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Bill would grant RISD officers power of arrest

A bill currently before the Rhode Island General Assembly would give Rhode Island School of Design police officers the power to make arrests. The bill, introduced by State Rep. Helio Melo, D-East Providence, would give RISD police the title of "peace officers," which carries with it the right to search, detain and arrest people suspected of committing crime.

Both Brown and the University of Rhode Island police officers already have these powers.

"It's just a matter of better equipping our public safety officers to do their jobs even better," said Jaime Marland, a spokesperson for RISD.

The bill also includes a provision that would allow RISD public safety officers to train at the Rhode Island Municipal Police Training Academy — an addition Melo cited as the inspiration for the bill. Kenneth Bilodeau, directory of security at RISD, wanted to be able to send officers to the academy, Melo said, "and the only way to do that is if you're listed as a peace officer."

Melo said the bill was in no way connected to an incident last October in which a trespassing suspect being restrained by RISD public safety officers was allegedly beaten by a Providence Police detective. He pointed to a bill introduced last year ­— before the incident — by State Rep. Timothy Williamson, D-West Warwick, that would have granted RISD officers the same powers.

Williamson's bill was "introduced late into the season and just ran out of time, and we have the intention of continuing that particular bill," Melo said.

"It's not in response to any increase or decrease in crime," Marland added. "It's just a matter of being able to be better equipped to deal with basic quality of life issues, like trespassing, vandalism, larceny, that Brown and URI are able to handle themselves."

Suzannah Hallagan, a junior at RISD, expressed concern about giving RISD officers the power to arrest. RISD's policies are "already quite stringent, far more than Brown's," she said. She said she attended a party where she had not been drinking but was "caught" there and ended up having to serve more volunteer hours than the party's hosts. "I think that's pretty indicative of a kind of poor policy to start with," she said.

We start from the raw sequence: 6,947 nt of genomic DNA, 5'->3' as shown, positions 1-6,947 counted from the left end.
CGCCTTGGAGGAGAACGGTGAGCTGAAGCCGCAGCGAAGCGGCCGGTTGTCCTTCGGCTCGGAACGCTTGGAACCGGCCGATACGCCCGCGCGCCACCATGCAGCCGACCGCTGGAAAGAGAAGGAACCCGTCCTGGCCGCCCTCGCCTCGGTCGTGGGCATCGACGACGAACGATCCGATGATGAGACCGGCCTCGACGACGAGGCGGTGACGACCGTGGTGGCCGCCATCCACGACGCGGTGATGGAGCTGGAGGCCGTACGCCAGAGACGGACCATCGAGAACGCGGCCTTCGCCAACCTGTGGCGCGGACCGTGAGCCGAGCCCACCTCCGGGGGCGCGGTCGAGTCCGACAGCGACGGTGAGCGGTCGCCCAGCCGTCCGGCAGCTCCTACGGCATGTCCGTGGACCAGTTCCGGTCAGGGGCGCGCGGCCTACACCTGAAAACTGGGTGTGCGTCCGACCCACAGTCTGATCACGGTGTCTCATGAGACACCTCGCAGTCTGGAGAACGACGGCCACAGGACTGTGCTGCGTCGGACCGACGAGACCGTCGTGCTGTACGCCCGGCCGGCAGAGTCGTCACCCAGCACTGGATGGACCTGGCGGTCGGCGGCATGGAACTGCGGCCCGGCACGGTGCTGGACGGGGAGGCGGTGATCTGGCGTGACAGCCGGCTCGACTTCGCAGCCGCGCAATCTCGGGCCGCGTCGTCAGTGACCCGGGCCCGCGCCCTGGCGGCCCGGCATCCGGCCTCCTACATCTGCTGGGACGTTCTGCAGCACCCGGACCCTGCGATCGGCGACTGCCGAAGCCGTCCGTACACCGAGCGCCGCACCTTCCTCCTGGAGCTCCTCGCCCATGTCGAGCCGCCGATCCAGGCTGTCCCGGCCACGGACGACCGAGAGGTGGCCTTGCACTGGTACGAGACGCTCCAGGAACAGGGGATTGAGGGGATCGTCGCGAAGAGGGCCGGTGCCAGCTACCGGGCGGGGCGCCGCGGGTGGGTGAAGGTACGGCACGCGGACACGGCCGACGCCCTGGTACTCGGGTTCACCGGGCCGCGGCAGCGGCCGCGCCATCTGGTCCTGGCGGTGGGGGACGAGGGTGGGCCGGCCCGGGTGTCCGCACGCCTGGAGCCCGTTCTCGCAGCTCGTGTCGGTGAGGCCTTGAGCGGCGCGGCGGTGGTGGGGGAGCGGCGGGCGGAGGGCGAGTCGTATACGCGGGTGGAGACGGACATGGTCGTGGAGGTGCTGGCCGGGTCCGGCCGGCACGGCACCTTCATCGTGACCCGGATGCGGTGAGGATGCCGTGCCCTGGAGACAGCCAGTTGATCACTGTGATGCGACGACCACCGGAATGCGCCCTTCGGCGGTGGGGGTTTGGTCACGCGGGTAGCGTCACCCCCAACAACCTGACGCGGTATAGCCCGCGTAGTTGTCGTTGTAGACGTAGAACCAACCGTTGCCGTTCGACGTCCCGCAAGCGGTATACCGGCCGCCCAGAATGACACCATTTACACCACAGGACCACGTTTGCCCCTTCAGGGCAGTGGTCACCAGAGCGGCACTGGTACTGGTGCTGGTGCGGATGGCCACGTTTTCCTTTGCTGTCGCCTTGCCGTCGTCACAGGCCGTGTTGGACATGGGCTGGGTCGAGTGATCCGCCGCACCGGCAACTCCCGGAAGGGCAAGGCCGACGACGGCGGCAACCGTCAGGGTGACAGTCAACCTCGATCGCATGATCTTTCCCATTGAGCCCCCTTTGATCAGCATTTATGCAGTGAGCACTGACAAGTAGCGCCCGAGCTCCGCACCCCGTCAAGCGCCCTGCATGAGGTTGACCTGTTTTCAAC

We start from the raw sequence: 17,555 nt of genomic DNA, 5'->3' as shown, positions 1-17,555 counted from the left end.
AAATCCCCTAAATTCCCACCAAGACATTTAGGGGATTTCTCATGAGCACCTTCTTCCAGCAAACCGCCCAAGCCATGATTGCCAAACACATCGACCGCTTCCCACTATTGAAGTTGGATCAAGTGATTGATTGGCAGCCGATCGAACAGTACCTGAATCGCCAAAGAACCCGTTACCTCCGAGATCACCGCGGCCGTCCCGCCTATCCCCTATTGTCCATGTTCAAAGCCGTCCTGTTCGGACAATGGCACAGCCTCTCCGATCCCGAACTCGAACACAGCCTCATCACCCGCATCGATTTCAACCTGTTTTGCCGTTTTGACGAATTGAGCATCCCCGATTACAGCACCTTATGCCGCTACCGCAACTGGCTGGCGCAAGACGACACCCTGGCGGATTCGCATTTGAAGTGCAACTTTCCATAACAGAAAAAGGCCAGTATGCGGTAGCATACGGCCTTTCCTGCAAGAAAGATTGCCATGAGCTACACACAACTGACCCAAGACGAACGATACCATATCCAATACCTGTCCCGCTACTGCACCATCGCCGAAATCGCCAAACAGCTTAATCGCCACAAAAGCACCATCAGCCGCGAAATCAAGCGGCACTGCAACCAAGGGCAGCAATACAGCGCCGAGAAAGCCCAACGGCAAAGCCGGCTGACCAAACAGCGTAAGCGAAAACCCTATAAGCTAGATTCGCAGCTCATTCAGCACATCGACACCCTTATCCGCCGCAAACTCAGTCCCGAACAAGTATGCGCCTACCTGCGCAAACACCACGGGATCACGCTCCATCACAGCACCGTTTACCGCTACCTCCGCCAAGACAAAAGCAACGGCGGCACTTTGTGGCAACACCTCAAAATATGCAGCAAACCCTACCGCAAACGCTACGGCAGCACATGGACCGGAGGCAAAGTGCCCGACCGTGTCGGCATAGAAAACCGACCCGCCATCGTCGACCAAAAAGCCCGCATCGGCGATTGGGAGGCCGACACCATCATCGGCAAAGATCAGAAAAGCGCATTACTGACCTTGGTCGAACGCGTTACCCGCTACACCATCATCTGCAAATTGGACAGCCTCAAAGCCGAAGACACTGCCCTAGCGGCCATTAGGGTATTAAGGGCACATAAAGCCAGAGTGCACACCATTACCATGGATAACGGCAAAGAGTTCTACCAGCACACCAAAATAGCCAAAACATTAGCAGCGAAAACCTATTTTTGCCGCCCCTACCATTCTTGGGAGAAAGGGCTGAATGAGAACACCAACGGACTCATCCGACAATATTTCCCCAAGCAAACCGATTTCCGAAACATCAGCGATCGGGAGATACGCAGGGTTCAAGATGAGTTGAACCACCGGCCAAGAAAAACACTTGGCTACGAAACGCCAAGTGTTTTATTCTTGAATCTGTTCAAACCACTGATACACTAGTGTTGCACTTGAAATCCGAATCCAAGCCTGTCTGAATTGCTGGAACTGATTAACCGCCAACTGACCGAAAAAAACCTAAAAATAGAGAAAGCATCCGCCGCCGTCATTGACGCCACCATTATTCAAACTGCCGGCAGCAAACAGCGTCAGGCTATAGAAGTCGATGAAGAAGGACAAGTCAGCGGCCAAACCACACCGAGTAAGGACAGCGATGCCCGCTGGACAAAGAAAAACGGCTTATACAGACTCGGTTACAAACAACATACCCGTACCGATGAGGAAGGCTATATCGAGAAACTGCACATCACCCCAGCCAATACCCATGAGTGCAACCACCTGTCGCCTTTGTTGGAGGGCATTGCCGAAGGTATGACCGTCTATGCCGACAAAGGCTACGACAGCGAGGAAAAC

Calvin Dunwoody, another junior at RISD, said he "tentatively" agreed with the bill. "RISD is a legitimate school — two other legitimate schools in Providence have this ability, so then why not? It's only logical."

Dunwoody said that last year a friend of his was beaten up right outside the public safety department, and said the bill would make students more safe. But he voiced the same concerns as Hallagan about RISD's strict policies. "I can't really think of a very good circumstance where I think it would be acceptable for a RISD police officer to arrest a student," he said.

He added, "I don't always feel that RISD police officers have the students' best interests at heart."

Although the law would only expand the officers' powers on RISD's campus, Brown students also expressed some apprehensions as to the bill's effect. Maura Eggink '13 acknowledged the general leniency of Brown's safety officers. "Sometimes they'll give you a warning but they're not scary at all," she said. Given RISD's stricter policies, she said the bill "might change the way Brown students act" near and on RISD's campus.

"This bill is more to protect the interests of all students," Marland said. "We're not looking to go out and make a bunch of arrests or crack down on anything. … It's about allowing our public safety officers to do a better job in terms of taking care of everyone."

The bill was heard in the House Committee on Judiciary early last week, and the committee will hear testimony from Bilodeau this week before making a decision, according to Melo.




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